Sorry for the rant. Basically, I understand your frustration. I say cut those vendors loose, they’re probably going to be more trouble than they’re worth. You want to have good relationships with all your vendors, so just keep looking!
Post # 9
@RecessionistaBride – That’s awful! That’s what I’m getting from vendors too – that, to them, larger is "real." Totally sucks! Especially when I was looking at venues with my mom in October 08 for my October 10 wedding.. telling people I was planning a wedding for 50 people two years from now, and they practically hung up on me!!
I can’t believe your photogs won’t just suck it up and call YOU the wedding for the day! If they booked a "real" wedding for the evening, do they expect to always cram in a quickie morning wedding?? I mean – I know a lot of photogs who only do one wedding a day (or even one wedding a weekend!). Why do they need to try and shove as many weddings as possible in? The quality of their work (and their own sanity) has to suffer, no doubt.
Good luck! I hope you find an awesome photographer 🙂
@wheresmydessert – We had SO much trouble finding a place that had anything less than a 100 person minimum for a holiday weekend. I was even willing to go with a 75 person minimum, and "eat" the extra costs, but it was just not fun logistically at all. I can imagine planning a medium-ish wedding in NYC is hard! Everything’s so big there!
Post # 10
Good luck to you too! Oh I love the hive– there’s always support & there’s always someone thats stuck w/ the same (or similar) situation!
I’m thissssclose to going to an art school & grabbing a student for the day. They are still passionate about the art & aren’t all about the benjamins. I’m looking for mini pieces of artwork that capture the moment… the last thing I want is to have a photographer rush me because he/she has an afternoon wedding to get to.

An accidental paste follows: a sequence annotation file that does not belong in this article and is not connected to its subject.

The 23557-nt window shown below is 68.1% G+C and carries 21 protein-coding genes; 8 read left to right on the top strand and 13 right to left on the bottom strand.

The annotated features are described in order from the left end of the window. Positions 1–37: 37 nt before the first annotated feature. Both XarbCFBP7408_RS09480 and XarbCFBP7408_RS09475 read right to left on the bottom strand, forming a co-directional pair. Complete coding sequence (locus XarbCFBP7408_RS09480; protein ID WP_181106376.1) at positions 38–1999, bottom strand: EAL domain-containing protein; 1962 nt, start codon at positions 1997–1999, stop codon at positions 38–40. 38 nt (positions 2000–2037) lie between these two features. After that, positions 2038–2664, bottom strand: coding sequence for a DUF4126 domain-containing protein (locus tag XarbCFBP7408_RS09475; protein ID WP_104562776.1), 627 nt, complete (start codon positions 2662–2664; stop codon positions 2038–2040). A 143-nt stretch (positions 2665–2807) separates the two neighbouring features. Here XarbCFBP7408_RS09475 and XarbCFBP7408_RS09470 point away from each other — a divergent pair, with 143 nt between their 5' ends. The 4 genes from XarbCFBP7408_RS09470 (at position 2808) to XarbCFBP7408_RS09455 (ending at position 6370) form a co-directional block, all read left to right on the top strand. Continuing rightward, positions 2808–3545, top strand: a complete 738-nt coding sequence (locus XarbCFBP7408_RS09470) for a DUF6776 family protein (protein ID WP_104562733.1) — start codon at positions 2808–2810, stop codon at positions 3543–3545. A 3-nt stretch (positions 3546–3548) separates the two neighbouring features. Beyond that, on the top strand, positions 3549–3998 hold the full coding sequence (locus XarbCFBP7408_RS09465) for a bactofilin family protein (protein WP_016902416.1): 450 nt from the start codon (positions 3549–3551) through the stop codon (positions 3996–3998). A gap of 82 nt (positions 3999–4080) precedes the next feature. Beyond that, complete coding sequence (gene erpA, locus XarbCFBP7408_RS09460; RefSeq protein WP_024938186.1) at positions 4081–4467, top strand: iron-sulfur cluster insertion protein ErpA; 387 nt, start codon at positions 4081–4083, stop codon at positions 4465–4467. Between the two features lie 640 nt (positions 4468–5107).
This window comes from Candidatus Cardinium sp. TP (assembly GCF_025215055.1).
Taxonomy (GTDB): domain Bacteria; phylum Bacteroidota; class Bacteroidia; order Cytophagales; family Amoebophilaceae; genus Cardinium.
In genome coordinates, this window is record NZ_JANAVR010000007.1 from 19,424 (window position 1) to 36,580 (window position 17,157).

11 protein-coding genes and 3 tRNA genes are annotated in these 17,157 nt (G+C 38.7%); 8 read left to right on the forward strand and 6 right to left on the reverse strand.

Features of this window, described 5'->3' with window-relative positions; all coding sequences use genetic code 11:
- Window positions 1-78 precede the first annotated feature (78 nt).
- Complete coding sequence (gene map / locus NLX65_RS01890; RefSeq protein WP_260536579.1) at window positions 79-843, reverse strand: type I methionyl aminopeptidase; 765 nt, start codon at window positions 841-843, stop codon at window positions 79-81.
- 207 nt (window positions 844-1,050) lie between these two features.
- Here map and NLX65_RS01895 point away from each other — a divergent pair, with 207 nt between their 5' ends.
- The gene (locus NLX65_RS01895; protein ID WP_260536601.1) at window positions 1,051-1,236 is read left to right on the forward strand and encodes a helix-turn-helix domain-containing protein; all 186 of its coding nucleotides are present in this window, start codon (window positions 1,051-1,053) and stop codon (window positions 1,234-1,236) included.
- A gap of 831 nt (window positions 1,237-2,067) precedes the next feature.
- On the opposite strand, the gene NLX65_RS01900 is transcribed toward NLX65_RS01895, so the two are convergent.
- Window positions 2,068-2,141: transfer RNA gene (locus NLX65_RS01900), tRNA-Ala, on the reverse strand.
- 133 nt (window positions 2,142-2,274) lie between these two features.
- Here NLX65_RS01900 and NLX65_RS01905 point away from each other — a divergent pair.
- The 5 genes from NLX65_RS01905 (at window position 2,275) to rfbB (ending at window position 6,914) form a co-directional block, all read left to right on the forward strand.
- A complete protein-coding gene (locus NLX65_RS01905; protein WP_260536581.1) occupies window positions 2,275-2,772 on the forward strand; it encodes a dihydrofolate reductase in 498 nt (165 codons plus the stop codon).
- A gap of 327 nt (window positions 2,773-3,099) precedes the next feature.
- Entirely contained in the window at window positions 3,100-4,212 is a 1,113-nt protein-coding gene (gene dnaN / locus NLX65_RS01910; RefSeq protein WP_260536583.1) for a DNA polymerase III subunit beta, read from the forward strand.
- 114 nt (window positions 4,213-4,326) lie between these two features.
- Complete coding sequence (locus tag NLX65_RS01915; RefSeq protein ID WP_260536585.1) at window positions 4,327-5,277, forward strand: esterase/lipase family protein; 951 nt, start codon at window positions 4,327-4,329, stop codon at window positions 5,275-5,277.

Post # 11
I agree with the person who said this guy did you a favor. What a jerk. I would have dropped him right that very minute.
Post # 12
Better to find out now than a few weeks before your wedding. I’m sorry that he was so unprofessional. I don’t think it had to do with the size of your wedding, but who knows? We are also having a small wedding and so far our vendors have been pretty good about it.
Post # 13
We had a caterer who kept blowing us off. After talking to our photographer, we learned that a lot of people in our area will string you along until the last possible second, so they can make a bigger sale. I’ve seen weddings in Tahoe that cost hundreds of thousnads of dollars featured in wedding magazines or on wedding websites. With a wedding of only 57 people, there was no way we could even compare to these huge blowouts!
I think vendors who do that are not only bad with business, they’re also kinda of jerks. Imo, if they wanted your business, they would WORK for it. And they wouldn’t treat you like you’re second class just because they think something something bigger and better will come along. We ended up getting a different caterer, and it turned out for the best. Sure she wasn’t our first choice, but her food was great, she always returned our phone calls, and she was really nice to us. Unlike some jerks… 🙂
Post # 14
Wow! I hate to think what they would think of our wedding–about 15 guests! Of course, we’re not doing a lot of vendors for the wedding itself, but our photographer had no issues with doing a small wedding, so long as we were willing to pay his hourly rate. He even worked with us on stuff like getting formals of all of the attendees, not just the Bridal Party. Our florist was willing to work with us on creating two bridal bouquets, a Maid/Matron of Honor bouquet, and a bout, and even delivering them to our venue. And our luncheon venue (which does not yet even know we are a wedding) was happy to have us. Their private dining room is small anyway, so we were not competing with larger weddings.
Post # 15
I’m sorry you’re having trouble with vendors taking you seriously. It makes a little more sense to me that a caterer would string you along for awhile since a caterer gets paid more the more people who eat, but a d.j. gets paid the same no matter the number of people who dance. Actually, it might be a possibility that he didn’t want to take your gig because you said the music wasn’t as important to you? Maybe he was looking for a little more enthusiasm? After all, he has chosen to provide music for events as his job. He obviously thinks it’s pretty important.
Post # 16
@cheerful – I didn’t say music wasn’t important – he asked me how important dancing was at the wedding, and I said medium important – he told me that he wouldn’t take my wedding if dancing was the most important thing, because of the odd layout of our reception area, he didn’t think people wouldn’t be hitting the dance floor hardcore all afternoon.
We actually got a long really well – we had good rapport – but he just seemed very adamant that he could do a good job, but made us feel like there were other things he’d rather be doing.